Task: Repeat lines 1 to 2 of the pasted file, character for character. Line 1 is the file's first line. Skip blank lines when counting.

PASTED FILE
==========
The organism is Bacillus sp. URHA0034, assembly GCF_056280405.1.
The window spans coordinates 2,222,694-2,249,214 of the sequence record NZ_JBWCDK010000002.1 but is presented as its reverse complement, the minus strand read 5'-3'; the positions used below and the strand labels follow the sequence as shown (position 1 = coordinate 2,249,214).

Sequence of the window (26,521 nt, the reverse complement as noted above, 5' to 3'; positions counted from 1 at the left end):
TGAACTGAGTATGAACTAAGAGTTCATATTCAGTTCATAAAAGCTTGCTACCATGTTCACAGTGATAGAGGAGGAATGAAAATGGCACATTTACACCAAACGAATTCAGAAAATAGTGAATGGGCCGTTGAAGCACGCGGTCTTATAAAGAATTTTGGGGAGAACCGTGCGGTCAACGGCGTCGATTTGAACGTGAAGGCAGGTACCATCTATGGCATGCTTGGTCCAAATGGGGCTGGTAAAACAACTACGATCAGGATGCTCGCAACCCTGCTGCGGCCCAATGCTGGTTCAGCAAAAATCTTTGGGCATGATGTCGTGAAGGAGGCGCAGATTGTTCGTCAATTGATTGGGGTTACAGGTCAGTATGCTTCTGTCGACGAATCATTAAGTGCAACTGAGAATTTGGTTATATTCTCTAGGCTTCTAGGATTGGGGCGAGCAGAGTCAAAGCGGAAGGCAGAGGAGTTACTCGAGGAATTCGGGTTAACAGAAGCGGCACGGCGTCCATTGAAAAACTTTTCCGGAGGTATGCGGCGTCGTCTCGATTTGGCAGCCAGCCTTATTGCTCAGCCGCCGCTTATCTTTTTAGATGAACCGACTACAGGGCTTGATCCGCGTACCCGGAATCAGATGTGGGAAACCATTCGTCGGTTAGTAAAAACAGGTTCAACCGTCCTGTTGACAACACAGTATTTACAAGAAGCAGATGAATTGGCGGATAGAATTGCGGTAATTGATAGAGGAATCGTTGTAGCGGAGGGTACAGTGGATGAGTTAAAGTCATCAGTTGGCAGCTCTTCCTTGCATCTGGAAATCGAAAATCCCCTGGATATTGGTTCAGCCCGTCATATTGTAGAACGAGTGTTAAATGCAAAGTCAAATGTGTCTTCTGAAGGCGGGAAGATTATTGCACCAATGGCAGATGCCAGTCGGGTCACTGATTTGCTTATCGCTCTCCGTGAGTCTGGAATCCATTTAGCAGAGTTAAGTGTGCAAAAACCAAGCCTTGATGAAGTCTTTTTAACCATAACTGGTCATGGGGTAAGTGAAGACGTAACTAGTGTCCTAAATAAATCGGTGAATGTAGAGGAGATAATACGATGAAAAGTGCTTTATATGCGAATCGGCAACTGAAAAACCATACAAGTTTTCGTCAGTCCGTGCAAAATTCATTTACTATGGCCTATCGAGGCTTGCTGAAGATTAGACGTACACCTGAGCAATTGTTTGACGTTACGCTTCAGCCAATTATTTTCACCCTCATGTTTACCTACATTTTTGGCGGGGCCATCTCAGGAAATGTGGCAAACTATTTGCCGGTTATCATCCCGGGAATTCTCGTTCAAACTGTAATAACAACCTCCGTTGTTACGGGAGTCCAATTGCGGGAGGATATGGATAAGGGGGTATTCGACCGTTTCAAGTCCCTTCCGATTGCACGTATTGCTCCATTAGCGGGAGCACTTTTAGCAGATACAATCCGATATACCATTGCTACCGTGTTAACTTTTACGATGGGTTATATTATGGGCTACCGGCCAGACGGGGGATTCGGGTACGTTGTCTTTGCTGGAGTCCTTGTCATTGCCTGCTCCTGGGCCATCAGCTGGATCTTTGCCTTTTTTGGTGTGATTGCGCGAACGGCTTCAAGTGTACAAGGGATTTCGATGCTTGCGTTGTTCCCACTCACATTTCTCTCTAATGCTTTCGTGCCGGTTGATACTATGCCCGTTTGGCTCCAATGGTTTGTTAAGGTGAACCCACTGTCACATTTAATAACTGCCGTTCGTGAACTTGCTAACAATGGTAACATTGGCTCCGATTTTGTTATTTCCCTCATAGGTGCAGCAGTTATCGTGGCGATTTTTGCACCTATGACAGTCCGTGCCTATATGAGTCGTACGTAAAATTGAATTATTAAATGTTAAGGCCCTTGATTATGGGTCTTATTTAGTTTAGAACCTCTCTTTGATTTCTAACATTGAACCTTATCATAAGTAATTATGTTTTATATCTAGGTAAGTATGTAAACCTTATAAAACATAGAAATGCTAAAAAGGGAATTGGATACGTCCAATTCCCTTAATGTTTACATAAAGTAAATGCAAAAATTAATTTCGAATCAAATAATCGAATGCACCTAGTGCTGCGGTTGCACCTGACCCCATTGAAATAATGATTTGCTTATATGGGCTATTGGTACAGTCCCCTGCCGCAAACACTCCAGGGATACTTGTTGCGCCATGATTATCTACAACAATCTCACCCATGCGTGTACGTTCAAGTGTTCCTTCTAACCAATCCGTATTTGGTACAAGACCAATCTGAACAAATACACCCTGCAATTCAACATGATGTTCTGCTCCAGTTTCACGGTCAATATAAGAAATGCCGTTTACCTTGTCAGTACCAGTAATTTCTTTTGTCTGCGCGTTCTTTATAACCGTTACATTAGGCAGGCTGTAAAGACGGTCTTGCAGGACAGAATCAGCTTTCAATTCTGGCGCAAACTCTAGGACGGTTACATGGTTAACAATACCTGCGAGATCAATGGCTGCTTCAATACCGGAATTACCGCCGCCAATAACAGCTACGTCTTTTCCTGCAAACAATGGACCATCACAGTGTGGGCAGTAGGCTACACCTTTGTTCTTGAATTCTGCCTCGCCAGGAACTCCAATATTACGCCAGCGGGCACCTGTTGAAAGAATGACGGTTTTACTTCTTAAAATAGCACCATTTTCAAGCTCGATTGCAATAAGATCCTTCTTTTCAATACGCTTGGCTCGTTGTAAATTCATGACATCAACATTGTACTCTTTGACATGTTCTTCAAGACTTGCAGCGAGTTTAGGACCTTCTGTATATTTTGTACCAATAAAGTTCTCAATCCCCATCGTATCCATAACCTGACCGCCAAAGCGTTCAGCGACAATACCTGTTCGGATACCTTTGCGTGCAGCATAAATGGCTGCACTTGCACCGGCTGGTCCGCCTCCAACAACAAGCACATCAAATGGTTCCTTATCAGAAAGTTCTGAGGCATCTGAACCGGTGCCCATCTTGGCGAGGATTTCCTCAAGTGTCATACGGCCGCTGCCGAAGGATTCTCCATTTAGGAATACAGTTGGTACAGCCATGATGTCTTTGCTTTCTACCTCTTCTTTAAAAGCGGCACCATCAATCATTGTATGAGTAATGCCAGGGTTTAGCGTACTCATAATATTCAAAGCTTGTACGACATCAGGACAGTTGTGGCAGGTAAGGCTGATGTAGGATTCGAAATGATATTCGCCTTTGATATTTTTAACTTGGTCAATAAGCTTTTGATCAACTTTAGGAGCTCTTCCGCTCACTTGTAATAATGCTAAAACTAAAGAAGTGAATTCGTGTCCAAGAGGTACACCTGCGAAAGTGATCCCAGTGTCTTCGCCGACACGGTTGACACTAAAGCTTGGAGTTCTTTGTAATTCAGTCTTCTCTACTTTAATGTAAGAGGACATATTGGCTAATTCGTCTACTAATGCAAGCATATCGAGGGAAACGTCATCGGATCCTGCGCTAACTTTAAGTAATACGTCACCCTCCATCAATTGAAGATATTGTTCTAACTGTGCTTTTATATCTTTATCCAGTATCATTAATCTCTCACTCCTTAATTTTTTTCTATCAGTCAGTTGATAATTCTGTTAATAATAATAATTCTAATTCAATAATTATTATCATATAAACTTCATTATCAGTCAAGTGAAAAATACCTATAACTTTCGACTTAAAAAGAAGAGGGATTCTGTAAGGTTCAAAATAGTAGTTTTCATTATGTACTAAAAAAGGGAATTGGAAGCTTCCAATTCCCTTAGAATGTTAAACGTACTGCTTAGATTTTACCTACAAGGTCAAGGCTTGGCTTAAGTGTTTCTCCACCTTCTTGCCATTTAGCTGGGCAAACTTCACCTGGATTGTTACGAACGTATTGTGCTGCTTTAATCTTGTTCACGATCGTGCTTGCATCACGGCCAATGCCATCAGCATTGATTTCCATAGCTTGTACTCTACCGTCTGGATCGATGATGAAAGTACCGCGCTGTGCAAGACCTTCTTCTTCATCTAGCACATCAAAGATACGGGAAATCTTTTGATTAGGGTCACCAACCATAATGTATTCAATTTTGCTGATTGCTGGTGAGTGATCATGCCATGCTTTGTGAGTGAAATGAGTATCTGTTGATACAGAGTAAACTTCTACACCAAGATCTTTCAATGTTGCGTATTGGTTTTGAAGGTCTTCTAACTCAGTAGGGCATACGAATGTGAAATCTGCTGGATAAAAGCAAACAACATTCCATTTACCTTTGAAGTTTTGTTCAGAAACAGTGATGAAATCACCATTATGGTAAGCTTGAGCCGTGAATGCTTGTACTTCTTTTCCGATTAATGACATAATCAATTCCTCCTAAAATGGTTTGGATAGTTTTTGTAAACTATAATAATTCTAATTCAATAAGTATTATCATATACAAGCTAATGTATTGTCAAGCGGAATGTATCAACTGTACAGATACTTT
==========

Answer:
The organism is Bacillus sp. URHA0034, assembly GCF_056280405.1.
The window spans coordinates 2,222,694-2,249,214 of the sequence record NZ_JBWCDK010000002.1 but is presented as its reverse complement, the minus strand read 5'-3'; the positions used below and the strand labels follow the sequence as shown (position 1 = coordinate 2,249,214).